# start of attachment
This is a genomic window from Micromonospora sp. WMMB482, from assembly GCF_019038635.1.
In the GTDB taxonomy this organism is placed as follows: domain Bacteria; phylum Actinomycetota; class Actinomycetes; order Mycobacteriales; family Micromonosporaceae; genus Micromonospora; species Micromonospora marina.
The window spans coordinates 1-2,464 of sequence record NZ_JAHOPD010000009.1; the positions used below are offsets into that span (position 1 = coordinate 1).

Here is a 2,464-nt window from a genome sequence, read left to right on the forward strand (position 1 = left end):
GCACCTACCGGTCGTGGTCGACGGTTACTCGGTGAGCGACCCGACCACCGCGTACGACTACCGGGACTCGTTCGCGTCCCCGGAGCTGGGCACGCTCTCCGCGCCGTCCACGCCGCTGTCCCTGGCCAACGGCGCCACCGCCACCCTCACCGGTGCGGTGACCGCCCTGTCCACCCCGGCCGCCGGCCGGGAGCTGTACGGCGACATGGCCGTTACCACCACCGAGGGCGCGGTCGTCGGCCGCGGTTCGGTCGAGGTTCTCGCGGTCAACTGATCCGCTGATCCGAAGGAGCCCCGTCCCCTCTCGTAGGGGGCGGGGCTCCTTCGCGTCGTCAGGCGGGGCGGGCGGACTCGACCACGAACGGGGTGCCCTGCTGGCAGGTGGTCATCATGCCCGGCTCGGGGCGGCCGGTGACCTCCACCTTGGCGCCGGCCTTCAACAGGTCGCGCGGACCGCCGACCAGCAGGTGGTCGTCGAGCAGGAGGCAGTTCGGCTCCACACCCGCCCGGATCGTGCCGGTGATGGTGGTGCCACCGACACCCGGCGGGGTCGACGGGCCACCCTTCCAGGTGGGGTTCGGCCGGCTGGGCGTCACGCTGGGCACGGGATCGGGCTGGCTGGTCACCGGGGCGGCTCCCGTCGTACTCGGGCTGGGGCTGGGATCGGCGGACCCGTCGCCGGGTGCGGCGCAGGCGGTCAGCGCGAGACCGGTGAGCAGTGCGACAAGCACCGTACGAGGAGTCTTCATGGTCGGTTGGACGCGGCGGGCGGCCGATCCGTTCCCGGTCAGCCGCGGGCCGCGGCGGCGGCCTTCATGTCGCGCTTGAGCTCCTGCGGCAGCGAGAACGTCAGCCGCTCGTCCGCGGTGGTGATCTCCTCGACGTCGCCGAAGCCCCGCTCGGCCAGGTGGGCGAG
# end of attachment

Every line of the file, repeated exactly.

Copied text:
This is a genomic window from Micromonospora sp. WMMB482, from assembly GCF_019038635.1.
In the GTDB taxonomy this organism is placed as follows: domain Bacteria; phylum Actinomycetota; class Actinomycetes; order Mycobacteriales; family Micromonosporaceae; genus Micromonospora; species Micromonospora marina.
The window spans coordinates 1-2,464 of sequence record NZ_JAHOPD010000009.1; the positions used below are offsets into that span (position 1 = coordinate 1).

Here is a 2,464-nt window from a genome sequence, read left to right on the forward strand (position 1 = left end):
GCACCTACCGGTCGTGGTCGACGGTTACTCGGTGAGCGACCCGACCACCGCGTACGACTACCGGGACTCGTTCGCGTCCCCGGAGCTGGGCACGCTCTCCGCGCCGTCCACGCCGCTGTCCCTGGCCAACGGCGCCACCGCCACCCTCACCGGTGCGGTGACCGCCCTGTCCACCCCGGCCGCCGGCCGGGAGCTGTACGGCGACATGGCCGTTACCACCACCGAGGGCGCGGTCGTCGGCCGCGGTTCGGTCGAGGTTCTCGCGGTCAACTGATCCGCTGATCCGAAGGAGCCCCGTCCCCTCTCGTAGGGGGCGGGGCTCCTTCGCGTCGTCAGGCGGGGCGGGCGGACTCGACCACGAACGGGGTGCCCTGCTGGCAGGTGGTCATCATGCCCGGCTCGGGGCGGCCGGTGACCTCCACCTTGGCGCCGGCCTTCAACAGGTCGCGCGGACCGCCGACCAGCAGGTGGTCGTCGAGCAGGAGGCAGTTCGGCTCCACACCCGCCCGGATCGTGCCGGTGATGGTGGTGCCACCGACACCCGGCGGGGTCGACGGGCCACCCTTCCAGGTGGGGTTCGGCCGGCTGGGCGTCACGCTGGGCACGGGATCGGGCTGGCTGGTCACCGGGGCGGCTCCCGTCGTACTCGGGCTGGGGCTGGGATCGGCGGACCCGTCGCCGGGTGCGGCGCAGGCGGTCAGCGCGAGACCGGTGAGCAGTGCGACAAGCACCGTACGAGGAGTCTTCATGGTCGGTTGGACGCGGCGGGCGGCCGATCCGTTCCCGGTCAGCCGCGGGCCGCGGCGGCGGCCTTCATGTCGCGCTTGAGCTCCTGCGGCAGCGAGAACGTCAGCCGCTCGTCCGCGGTGGTGATCTCCTCGACGTCGCCGAAGCCCCGCTCGGCCAGGTGGGCGAG